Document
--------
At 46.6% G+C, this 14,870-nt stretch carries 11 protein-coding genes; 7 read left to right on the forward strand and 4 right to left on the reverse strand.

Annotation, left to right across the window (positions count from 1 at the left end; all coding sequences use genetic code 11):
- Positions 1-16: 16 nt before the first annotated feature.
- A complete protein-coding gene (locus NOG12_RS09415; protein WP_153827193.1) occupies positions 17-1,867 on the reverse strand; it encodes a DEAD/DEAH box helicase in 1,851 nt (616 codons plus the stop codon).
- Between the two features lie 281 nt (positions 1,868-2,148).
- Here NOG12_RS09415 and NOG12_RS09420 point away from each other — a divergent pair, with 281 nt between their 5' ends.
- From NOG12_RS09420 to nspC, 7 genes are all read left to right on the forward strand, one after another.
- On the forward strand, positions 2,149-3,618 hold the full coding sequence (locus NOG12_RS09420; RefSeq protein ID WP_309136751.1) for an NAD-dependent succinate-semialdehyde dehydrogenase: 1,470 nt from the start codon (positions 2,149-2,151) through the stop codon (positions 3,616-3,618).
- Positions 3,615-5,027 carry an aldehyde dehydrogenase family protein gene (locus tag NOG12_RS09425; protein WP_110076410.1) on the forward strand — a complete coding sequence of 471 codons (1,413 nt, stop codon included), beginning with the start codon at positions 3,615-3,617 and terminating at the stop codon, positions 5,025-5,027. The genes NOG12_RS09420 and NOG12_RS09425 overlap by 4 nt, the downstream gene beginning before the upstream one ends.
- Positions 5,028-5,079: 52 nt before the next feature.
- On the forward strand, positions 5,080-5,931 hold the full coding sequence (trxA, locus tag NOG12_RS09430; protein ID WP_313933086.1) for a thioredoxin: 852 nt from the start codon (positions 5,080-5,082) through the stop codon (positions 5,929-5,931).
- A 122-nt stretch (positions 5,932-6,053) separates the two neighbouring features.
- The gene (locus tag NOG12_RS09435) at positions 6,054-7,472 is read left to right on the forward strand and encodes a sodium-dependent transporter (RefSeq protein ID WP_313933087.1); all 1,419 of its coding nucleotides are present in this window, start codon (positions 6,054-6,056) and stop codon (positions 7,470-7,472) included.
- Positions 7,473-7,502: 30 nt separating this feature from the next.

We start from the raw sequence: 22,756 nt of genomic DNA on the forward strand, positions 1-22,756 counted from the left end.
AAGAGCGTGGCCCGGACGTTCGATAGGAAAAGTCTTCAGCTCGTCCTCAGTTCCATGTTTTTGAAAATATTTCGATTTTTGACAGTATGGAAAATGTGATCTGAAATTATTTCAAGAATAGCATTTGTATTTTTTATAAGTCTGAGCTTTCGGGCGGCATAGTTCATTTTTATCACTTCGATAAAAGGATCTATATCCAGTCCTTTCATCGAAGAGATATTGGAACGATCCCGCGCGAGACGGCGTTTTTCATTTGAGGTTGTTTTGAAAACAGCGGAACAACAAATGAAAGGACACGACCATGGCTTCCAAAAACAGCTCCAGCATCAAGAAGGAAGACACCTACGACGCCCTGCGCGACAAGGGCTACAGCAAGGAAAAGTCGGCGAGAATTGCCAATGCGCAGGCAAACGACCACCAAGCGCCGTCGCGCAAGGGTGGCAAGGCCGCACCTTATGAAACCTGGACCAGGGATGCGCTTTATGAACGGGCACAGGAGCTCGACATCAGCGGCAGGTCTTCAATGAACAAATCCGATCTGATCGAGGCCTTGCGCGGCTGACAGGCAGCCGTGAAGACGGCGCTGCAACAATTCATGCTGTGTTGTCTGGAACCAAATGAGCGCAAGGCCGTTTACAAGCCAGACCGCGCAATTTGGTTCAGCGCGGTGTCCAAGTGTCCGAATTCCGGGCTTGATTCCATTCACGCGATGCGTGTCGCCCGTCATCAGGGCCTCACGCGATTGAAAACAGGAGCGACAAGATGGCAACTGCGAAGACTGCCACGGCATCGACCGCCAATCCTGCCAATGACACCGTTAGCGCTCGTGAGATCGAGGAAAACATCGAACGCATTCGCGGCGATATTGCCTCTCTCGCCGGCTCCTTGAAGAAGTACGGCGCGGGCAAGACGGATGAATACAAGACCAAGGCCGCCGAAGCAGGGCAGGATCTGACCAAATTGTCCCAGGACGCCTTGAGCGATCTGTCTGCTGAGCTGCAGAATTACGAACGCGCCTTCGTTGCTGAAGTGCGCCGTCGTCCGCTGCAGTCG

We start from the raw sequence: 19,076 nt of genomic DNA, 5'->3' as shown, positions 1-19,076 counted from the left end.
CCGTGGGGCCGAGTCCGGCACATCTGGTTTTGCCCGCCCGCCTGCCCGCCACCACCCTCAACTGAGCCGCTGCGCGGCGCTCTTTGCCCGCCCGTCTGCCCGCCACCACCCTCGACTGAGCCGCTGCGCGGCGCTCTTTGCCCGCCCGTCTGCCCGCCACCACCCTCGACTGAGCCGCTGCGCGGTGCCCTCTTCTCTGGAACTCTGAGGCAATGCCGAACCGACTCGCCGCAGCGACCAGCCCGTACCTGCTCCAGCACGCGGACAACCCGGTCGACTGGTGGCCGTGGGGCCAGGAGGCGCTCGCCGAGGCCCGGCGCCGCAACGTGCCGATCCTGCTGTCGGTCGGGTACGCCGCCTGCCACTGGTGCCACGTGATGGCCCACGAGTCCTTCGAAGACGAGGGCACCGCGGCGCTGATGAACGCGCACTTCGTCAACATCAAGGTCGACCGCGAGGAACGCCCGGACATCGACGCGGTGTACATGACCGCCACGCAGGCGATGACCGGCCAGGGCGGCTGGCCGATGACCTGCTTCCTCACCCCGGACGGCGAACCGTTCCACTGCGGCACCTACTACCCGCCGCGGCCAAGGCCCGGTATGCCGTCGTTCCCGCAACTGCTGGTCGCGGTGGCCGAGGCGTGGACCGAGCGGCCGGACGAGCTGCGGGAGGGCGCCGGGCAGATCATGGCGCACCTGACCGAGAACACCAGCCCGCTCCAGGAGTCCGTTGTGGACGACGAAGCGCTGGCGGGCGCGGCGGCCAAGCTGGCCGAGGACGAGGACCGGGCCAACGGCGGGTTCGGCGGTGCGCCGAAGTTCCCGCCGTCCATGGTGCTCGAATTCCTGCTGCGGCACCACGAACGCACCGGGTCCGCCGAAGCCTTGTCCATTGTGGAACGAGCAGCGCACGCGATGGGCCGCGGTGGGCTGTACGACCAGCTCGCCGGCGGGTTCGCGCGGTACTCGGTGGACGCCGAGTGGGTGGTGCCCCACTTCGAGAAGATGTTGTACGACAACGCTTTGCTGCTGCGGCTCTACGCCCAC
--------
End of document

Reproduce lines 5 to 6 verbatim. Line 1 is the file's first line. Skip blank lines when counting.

- Between the two features lie 281 nt (positions 1,868-2,148).
- Here NOG12_RS09415 and NOG12_RS09420 point away from each other — a divergent pair, with 281 nt between their 5' ends.